I imagine many of you have enjoyed the academy award winning film titled “The Bridge on the River Kwai”. For those who may not have seen it, it’s a story of allied POW’s in a Japanese prison camp in Burma. The POW’s are being used as forced labor to complete a railroad bridge across the River Kwai. The Japanese critically needed to complete the railroad bridge for their supply route from Singapore and Bangkok to the India – Burma front to counter Lord Louis Mountbatten’s army forces operating from India.
Did you also know that the reason this railroad bridge was so critical is based on the use of sea mines?
Beginning in 1943, allied bombers, based in India, laid significant numbers of mines in the near shore waters along the coast of Thailand and the coast of Burma and south along the Malay Peninsula to Singapore. This reduced waterborne traffic flow to a trickle of smaller wooden hull ships and junks. The reduction of war materials and supplies to Japanese troops in Burma forced the flow to shift to railroad traffic, largely from Singapore overland to the Burma area, including across the River Kwai.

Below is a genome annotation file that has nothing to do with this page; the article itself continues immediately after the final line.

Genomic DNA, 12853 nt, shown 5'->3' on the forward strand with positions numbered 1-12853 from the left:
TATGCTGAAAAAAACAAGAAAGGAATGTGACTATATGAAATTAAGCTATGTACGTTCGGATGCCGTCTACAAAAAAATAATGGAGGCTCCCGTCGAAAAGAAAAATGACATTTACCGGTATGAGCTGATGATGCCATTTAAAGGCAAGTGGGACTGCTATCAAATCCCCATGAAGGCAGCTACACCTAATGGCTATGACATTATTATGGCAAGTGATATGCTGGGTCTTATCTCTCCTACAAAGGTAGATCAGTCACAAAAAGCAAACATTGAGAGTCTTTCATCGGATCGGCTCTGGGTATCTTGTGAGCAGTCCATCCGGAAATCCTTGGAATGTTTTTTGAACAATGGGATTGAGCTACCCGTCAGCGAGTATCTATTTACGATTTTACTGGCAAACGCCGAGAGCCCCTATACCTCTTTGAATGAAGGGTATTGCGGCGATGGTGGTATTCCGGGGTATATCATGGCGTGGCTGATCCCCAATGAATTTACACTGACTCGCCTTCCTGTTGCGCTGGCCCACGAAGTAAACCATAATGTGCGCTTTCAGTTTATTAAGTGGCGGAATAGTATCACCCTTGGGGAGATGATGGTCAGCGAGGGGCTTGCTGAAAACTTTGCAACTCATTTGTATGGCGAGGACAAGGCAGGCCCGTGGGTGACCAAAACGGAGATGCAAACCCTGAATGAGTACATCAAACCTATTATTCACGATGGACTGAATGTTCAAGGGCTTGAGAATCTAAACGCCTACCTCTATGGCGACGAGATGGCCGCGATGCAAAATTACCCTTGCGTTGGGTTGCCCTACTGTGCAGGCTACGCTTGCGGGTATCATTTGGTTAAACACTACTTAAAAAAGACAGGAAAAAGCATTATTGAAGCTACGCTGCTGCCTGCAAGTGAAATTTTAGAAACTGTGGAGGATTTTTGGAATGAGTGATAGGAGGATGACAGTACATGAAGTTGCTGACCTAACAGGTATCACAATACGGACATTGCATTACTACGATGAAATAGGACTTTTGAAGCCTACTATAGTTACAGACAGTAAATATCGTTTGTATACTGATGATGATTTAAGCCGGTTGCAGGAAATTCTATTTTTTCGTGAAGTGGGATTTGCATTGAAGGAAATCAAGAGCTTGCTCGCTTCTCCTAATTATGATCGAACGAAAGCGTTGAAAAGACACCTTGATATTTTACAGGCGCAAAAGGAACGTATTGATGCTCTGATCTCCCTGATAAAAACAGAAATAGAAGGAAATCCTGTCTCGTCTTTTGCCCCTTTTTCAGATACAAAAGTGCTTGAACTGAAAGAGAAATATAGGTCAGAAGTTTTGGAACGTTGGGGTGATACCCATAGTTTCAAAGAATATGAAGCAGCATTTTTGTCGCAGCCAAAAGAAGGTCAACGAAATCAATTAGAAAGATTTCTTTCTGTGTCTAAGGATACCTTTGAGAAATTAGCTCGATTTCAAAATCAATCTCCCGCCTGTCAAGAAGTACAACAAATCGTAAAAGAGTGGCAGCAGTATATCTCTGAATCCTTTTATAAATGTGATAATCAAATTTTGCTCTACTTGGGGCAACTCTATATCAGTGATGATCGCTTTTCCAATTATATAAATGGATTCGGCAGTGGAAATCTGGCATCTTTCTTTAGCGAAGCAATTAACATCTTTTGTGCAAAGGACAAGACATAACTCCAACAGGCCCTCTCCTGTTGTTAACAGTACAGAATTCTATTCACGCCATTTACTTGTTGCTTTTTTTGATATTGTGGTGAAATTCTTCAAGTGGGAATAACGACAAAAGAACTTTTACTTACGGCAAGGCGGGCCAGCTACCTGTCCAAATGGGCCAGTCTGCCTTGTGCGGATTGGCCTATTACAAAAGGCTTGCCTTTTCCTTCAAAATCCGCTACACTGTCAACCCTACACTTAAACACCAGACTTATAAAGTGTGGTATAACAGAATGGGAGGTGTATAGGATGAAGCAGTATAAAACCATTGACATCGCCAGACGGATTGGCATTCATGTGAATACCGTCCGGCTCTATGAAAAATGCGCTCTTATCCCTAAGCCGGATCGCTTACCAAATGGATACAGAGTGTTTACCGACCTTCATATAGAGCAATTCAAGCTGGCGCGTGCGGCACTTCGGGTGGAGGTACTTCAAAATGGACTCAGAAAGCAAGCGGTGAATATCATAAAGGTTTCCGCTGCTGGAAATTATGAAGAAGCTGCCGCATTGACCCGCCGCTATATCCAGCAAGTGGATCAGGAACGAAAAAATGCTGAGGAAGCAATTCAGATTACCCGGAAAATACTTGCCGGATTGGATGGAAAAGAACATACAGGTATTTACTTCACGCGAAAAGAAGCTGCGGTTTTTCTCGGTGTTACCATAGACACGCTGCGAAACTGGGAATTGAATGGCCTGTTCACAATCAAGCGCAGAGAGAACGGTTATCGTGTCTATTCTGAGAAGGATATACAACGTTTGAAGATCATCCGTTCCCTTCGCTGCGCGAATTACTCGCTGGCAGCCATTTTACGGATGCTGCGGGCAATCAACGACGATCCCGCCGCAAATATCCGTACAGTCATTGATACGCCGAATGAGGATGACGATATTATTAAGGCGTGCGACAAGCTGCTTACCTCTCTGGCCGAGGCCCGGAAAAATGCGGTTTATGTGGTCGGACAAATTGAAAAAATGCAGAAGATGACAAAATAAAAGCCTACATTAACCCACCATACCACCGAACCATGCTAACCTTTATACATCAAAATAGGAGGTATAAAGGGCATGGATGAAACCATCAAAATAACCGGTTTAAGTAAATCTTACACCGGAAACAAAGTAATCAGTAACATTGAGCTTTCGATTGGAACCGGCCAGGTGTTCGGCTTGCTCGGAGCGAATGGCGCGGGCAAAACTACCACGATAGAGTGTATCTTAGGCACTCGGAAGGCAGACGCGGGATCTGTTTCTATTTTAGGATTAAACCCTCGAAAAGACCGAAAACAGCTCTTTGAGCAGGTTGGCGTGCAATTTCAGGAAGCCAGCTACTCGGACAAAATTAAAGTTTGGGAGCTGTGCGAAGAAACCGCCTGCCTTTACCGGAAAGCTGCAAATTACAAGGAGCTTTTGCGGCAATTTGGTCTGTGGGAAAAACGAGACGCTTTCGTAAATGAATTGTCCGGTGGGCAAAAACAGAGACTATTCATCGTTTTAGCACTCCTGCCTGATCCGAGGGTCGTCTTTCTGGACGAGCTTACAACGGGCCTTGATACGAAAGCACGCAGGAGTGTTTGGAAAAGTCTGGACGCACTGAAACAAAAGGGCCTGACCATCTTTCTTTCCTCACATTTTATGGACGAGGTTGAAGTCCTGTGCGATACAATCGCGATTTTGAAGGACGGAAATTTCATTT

These sea mines also forced abandonment of a German and Japanese submarine base on the Malay Peninsula, which threatened all sea traffic through the Straits of Malacca.
Once again, sea mines provided a significant force multiplier for allied sea and land forces.